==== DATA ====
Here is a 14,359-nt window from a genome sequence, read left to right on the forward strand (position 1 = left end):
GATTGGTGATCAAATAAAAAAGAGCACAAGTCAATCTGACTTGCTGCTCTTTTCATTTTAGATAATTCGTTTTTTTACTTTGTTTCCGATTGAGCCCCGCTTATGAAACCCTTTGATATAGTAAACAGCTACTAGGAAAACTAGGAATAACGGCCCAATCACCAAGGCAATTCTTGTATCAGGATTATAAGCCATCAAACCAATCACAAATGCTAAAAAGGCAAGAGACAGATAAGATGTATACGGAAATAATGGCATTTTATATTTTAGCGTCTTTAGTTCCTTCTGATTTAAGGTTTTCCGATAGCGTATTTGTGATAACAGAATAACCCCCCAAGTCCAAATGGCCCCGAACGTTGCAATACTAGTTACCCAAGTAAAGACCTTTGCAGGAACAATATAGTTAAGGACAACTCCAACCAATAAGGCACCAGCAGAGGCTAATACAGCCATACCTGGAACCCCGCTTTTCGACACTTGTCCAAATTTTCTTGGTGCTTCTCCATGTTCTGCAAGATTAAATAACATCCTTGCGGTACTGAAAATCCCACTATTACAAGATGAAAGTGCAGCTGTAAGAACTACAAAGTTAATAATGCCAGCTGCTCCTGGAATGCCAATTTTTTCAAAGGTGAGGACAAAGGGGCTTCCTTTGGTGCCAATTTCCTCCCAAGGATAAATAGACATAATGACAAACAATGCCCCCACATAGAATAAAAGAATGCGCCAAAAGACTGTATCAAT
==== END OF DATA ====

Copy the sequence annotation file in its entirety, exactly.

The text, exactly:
Here is a 14,359-nt window from a genome sequence, read left to right on the forward strand (position 1 = left end):
GATTGGTGATCAAATAAAAAAGAGCACAAGTCAATCTGACTTGCTGCTCTTTTCATTTTAGATAATTCGTTTTTTTACTTTGTTTCCGATTGAGCCCCGCTTATGAAACCCTTTGATATAGTAAACAGCTACTAGGAAAACTAGGAATAACGGCCCAATCACCAAGGCAATTCTTGTATCAGGATTATAAGCCATCAAACCAATCACAAATGCTAAAAAGGCAAGAGACAGATAAGATGTATACGGAAATAATGGCATTTTATATTTTAGCGTCTTTAGTTCCTTCTGATTTAAGGTTTTCCGATAGCGTATTTGTGATAACAGAATAACCCCCCAAGTCCAAATGGCCCCGAACGTTGCAATACTAGTTACCCAAGTAAAGACCTTTGCAGGAACAATATAGTTAAGGACAACTCCAACCAATAAGGCACCAGCAGAGGCTAATACAGCCATACCTGGAACCCCGCTTTTCGACACTTGTCCAAATTTTCTTGGTGCTTCTCCATGTTCTGCAAGATTAAATAACATCCTTGCGGTACTGAAAATCCCACTATTACAAGATGAAAGTGCAGCTGTAAGAACTACAAAGTTAATAATGCCAGCTGCTCCTGGAATGCCAATTTTTTCAAAGGTGAGGACAAAGGGGCTTCCTTTGGTGCCAATTTCCTCCCAAGGATAAATAGACATAATGACAAACAATGCCCCCACATAGAATAAAAGAATGCGCCAAAAGACTGTATCAAT